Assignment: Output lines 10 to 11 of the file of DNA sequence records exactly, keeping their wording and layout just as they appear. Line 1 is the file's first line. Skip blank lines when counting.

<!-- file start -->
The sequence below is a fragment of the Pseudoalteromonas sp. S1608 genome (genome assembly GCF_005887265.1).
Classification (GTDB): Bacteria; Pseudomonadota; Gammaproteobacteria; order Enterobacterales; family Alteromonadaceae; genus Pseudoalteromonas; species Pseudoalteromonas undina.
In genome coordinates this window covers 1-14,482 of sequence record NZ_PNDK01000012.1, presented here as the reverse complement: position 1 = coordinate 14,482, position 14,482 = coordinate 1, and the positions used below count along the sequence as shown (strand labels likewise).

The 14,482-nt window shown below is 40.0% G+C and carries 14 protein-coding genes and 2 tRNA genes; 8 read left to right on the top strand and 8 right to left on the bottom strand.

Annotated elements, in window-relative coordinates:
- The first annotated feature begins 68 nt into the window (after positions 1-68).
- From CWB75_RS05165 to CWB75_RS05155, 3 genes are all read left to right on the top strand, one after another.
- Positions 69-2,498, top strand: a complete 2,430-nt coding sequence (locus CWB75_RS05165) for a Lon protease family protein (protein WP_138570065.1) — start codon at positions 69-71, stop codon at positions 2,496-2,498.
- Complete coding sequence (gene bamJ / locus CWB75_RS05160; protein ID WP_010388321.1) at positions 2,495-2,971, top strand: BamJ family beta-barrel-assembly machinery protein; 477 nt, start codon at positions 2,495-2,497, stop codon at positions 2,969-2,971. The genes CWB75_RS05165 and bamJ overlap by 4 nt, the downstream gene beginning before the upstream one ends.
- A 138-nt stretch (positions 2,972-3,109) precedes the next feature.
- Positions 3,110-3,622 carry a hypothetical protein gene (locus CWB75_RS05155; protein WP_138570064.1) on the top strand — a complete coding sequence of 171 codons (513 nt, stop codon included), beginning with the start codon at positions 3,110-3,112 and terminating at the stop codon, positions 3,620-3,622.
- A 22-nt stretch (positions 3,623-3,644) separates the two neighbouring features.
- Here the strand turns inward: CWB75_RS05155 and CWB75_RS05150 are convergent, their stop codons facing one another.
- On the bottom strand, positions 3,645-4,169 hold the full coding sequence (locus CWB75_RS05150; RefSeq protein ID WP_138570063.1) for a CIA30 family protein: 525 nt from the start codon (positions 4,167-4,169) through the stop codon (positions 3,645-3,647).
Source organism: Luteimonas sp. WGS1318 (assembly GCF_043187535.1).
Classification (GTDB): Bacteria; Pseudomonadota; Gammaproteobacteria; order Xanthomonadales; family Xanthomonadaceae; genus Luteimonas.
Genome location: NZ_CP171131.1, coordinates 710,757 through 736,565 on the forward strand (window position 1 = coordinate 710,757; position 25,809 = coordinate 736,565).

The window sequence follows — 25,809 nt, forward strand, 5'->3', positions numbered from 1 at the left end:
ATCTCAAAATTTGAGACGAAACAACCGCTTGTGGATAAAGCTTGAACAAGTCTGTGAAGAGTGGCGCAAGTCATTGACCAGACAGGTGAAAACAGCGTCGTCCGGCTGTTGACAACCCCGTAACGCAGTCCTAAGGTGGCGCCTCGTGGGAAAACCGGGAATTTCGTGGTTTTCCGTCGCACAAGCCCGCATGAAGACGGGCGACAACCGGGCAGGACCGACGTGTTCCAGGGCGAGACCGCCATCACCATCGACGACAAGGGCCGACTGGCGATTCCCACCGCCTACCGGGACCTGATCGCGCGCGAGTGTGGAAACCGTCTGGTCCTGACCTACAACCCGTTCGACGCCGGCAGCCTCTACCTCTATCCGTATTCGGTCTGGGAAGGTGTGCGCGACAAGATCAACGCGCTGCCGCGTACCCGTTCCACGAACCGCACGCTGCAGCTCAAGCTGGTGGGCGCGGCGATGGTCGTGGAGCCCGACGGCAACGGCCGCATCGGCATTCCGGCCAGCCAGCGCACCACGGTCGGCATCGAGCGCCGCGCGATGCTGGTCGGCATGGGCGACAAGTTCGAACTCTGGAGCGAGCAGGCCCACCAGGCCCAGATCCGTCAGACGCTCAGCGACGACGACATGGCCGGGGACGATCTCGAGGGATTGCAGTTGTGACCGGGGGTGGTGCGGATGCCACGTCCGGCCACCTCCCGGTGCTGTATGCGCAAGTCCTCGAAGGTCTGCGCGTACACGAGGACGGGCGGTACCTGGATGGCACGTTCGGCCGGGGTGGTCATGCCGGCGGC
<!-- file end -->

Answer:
- A 138-nt stretch (positions 2,972-3,109) precedes the next feature.
- Positions 3,110-3,622 carry a hypothetical protein gene (locus CWB75_RS05155; protein WP_138570064.1) on the top strand — a complete coding sequence of 171 codons (513 nt, stop codon included), beginning with the start codon at positions 3,110-3,112 and terminating at the stop codon, positions 3,620-3,622.